I used to love House. The DVD set of the show’s first season was the first one I ever bought. I watched it faithfully. Hugh Laurie was magnificent as House, his relationship with Wilson was both fun and reliable, and every once in a while, it threw in a really mindbending episode — take season one’s “Three Stories” or season two’s “No Reason,” for example.
But House passed its prime at the same time his original team (Chase, Cameron, and Foreman) departed. The show was able to remain basically interesting early in the fourth season, which featured House’s selection of a new team, and even the fourth season finale managed to be just as mindbending as previous ones. But the show was clearly running out of steam, having to resort to plotlines more extreme than ever before (House electrocuting himself, Kutner’s Very Special Suicide Episode). I dropped off watching, and in July 2009 I wrote the article “3 Reasons Why I’m Quitting House.” I meant it, too; I didn’t watch another episode.
Well, that is, until Monday night, when a sense of nostalgia and an annoying curiosity beset me and I found myself tuned into the show’s series finale, “Everybody Dies.” It was a strange experience trying to go back into that world after having spent so much time away, but I know I wasn’t the only one. Twitter was full of people lamenting that they wished they’d seen the rest of the season. After watching the episode, though, I’m not part of that crowd. “Everybody Dies” was everything I hated about House, mixed with just enough of what I loved to make it meaningful.
What I hated about it was the fact that it was outlandishly plotted, bordering on silly. The two-thirds featured the appearance of more hallucinated ghosts, who (at least for the time I watched) were already pretty overused plot devices. They provided some interesting (if on-the-nose) commentary about House, who just happened to be trapped in a burning building. Because, you know, metaphor.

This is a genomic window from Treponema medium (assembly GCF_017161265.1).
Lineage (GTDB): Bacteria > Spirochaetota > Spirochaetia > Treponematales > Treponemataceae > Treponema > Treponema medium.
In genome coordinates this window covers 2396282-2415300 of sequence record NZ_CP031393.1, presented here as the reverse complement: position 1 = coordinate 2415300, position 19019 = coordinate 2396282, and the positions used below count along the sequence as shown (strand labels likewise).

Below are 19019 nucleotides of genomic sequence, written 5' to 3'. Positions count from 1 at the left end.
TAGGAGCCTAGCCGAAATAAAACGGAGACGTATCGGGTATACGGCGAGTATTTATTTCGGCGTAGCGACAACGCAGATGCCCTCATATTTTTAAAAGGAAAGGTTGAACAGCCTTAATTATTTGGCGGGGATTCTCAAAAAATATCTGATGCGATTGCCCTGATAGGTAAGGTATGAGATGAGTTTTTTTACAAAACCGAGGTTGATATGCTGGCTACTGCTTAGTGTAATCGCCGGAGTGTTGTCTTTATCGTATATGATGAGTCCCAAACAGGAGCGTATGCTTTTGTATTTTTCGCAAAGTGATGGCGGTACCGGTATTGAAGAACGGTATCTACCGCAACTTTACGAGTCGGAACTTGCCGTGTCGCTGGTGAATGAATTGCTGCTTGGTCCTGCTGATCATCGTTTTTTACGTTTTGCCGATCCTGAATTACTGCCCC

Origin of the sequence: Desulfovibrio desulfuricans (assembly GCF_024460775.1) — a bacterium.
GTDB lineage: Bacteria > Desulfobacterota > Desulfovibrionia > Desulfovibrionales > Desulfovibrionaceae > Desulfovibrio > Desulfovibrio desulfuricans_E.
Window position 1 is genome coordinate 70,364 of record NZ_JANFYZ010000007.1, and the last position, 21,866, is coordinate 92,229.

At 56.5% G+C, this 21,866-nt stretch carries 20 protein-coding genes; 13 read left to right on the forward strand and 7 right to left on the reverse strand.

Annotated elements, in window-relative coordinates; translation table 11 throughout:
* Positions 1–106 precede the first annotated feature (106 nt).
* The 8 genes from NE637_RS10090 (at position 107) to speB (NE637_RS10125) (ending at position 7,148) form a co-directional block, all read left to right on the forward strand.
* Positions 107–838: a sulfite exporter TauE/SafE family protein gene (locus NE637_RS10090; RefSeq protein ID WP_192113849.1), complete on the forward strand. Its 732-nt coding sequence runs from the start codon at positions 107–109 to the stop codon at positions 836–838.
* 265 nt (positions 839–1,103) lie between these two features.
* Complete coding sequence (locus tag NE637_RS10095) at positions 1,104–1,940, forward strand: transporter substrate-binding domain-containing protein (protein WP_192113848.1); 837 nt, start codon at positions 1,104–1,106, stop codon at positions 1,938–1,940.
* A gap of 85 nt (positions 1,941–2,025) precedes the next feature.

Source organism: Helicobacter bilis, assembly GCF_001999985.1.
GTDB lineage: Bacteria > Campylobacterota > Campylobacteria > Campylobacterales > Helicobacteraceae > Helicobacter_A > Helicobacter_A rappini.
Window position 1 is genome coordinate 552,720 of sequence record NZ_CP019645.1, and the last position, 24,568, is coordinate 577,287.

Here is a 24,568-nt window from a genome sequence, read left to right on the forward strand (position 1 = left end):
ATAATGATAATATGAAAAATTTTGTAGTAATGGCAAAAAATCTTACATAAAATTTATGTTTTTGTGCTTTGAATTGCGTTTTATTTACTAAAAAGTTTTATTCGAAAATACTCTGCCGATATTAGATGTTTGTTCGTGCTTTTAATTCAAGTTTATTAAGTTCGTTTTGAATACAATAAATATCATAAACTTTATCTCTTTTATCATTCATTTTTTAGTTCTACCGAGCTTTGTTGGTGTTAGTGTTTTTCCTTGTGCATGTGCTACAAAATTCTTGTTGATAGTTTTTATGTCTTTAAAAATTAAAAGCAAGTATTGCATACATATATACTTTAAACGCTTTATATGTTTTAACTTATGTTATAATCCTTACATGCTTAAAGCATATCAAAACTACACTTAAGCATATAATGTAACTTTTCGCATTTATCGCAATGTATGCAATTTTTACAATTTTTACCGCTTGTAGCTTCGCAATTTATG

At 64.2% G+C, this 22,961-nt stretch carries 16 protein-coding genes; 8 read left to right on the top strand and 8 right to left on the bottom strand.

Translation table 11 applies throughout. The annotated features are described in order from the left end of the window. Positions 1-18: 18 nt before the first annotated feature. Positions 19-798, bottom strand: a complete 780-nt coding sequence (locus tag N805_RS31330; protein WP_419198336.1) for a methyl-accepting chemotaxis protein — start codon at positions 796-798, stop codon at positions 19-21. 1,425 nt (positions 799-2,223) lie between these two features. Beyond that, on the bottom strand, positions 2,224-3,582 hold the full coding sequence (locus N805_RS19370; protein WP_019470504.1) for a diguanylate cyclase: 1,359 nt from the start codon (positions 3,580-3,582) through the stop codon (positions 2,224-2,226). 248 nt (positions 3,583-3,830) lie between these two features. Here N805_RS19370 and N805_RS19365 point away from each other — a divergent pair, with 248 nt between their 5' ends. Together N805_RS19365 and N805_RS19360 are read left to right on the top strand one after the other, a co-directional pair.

But the episode only got more ridiculous when the ceiling apparently collapsed on House and the building exploded. Of course, it was obvious when they didn’t show us the body that House wasn’t really dead, but the show gave us an extended fake-out, complete with a funeral montage. Finally, an incessantly beeping phone revealed that House was still alive, having pulled a Sherlock and faked his own death. How did he get away with it? He switched the dental records between himself and a heroin addict who also died in the fire. Because it’s that easy.
But the ridiculousness of that plot twist aside, the episode did manage to be a bit emotionally rewarding. Wilson didn’t escape his cancer, but we didn’t have to watch him succumb to it, either. The episode ended on a happy note, with House deciding to spend Wilson’s last few months with him, riding away on motorbikes.
And that’s what House has always been best at: the relationship between House and Wilson. Their relationship was the show’s emotional center; forget Cuddy and Stacy and the rest. Hugh Laurie and Robert Sean Leonard have such a begrudging chemistry that, even after eight years, their scenes together are truly magnetic. The fact that House sacrificed everything to be there for Wilson in his hour of need is a powerful statement, diluted only slightly by the silliness of the act itself.
In the end, House ended on an emotional note that was surprisingly sweet, if just as overblown as the latter half of the series. Of course, for a procedural medical drama, House remained surprisingly true to itself even as it became a hyperbole of itself, and “Everybody Dies” was no exception. It won’t go down in the books as a memorable television finale, the wider context doesn’t matter. “Everybody Dies” was a satisfying ending for House, and even though it was a show I both hated and loved, it was good enough for me.